Monday, July 8, 2013

Day One Hundred and Eighty-nine - Erik the Viking, "Myth, Legend, and Farce... all in one."

When your world is nothing but barbarism and the gods have forsaken you, what is left? Do you throw your lot in with entropy and continue in the murderous revelry, or do you search for something else... something to push back at the night?

For Erik the Viking (Tim Robbins) it's all really quite literal.

Fenrir the Wolf has swallowed the sun and all men fight and die in the Age of Ragnarok, but Erik doesn't want to follow in those footsteps. In fact, thanks to a tragic, yet enlightening conversation with an ill-fated peasant, he decides to go on an epic quest to storm Valhalla and wake the gods.

Of course, he takes all the menfolk of his village with him, warriors more used to raping and pillaging than high adventure and diplomacy, but they all make do... or die trying.

Along the way they meet the tone-deaf, but peace-loving people of Hy-Brazil, battle the giant dragon of the North Sea (a humongous anglerfish), repel the villainous Halfdan the Black, and come face to face with Odin and the pantheon of Norse gods.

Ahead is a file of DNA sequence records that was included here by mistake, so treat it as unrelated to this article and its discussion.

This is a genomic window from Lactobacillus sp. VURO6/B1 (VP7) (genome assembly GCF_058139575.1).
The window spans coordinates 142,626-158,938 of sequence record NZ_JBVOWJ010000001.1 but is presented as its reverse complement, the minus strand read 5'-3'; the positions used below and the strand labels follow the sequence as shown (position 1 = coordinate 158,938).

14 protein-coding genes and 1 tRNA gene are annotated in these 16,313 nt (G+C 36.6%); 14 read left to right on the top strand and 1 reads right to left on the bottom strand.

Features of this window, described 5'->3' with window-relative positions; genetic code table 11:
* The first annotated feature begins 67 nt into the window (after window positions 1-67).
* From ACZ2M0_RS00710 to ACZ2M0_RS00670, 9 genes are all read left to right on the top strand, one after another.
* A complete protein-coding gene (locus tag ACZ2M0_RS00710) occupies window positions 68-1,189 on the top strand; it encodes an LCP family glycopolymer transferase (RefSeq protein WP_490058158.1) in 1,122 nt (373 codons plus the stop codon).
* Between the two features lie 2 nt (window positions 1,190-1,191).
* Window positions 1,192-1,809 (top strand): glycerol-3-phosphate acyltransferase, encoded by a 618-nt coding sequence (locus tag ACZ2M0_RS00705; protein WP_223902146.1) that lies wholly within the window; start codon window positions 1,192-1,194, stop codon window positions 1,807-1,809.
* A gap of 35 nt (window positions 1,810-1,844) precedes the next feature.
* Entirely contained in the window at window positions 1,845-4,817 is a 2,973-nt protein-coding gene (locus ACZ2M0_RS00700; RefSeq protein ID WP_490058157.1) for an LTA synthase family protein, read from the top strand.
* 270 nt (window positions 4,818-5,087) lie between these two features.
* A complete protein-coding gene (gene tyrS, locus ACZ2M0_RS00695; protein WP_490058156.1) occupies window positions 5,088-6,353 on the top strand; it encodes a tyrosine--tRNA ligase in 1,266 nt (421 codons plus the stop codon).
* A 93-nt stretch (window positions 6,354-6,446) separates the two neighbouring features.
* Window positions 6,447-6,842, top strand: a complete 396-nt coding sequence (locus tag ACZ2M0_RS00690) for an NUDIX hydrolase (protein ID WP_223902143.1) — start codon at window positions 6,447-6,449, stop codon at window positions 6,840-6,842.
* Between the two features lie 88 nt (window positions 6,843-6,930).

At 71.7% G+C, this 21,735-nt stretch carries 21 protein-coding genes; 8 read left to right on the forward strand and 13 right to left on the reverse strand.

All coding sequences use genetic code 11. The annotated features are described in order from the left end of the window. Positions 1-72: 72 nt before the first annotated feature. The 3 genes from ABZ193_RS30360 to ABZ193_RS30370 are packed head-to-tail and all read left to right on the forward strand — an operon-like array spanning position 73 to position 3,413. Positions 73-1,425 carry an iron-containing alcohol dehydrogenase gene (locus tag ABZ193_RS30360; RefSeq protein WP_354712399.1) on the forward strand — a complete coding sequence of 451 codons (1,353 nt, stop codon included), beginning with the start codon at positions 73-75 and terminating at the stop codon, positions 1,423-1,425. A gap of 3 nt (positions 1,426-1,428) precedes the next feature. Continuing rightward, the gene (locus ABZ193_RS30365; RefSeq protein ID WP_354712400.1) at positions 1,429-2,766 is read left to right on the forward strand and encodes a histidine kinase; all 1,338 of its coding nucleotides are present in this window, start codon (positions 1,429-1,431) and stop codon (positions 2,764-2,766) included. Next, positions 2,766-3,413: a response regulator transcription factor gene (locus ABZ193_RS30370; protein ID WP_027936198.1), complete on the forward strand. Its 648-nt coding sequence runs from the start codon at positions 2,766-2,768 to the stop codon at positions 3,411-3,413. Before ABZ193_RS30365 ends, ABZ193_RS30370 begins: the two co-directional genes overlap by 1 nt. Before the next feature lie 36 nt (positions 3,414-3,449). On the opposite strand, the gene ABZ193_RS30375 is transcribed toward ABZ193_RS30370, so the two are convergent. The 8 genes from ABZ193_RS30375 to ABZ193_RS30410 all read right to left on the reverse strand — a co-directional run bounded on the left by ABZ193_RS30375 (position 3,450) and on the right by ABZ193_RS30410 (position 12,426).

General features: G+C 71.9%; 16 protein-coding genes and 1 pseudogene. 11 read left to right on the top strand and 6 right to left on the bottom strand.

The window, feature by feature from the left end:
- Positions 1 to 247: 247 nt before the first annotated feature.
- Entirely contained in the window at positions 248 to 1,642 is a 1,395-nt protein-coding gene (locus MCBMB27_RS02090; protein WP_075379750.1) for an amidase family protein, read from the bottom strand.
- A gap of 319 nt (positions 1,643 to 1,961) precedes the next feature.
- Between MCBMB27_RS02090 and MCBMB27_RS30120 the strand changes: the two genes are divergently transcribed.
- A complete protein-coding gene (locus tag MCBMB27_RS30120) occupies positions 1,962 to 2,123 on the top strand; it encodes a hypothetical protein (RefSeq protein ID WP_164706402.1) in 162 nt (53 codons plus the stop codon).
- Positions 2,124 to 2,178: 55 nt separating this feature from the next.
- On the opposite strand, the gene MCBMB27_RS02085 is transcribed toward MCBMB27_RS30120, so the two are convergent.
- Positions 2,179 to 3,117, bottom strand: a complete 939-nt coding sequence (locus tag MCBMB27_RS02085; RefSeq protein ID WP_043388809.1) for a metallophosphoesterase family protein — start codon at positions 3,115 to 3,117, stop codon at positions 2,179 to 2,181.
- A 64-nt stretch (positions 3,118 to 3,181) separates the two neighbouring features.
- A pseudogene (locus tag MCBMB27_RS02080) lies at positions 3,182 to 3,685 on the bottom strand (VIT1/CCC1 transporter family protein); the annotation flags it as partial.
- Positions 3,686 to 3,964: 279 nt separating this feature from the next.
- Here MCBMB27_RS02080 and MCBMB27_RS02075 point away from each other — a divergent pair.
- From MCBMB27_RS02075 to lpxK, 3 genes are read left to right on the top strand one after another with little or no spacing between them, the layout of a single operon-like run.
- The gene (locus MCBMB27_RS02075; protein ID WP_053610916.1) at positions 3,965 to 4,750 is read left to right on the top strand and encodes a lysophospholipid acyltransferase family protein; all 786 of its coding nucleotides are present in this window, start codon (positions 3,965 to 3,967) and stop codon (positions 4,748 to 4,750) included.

And Erik finds true love... while trying to save the soul of his first.

Combining the raw satire of Monty Python's Terry Jones with the epic cheese of Corman adventure flicks, Erik the Viking straddles the line between whimsy and melodrama... all while asking some really rather profound questions about humanity, faith, and the myths of our forefathers.

I admit, it's rather difficult to get behind Tim Robbins as a peace-loving viking. He has a kind of "aw shucks" mentality with him throughout the whole film, pretty much. Still, the trials he must overcome are often quite amusing, even if they are utterly ridiculous.

Take, for example, the sea battle with Halfdan, where Erik makes use of his ladylove Aud's invisibility cloak which, unbeknownst to him, only works on her father and Harold the Monk... both men of blind faith. While it works in confusing Halfdan's forces into being routed, it's never really sold by Robbins' delivery.

That's not to say I don't like the sequence... as John Cleese is brilliantly funny as the affable villain, Halfdan, playing a similar role to his take on Robin Hood in Time Bandits, but Erik is definitely the weakest link in the film.

Still, for as much as he... and the overall roughness of the film... brings the production down, it still manages to be redeeming both for its dry humor and for its searching questions concerning love, faith, and existence.

I just wish it didn't feel like an over-long and shoddily shot episode of Hercules or Xena.

Until tomorrow, Potatoes~

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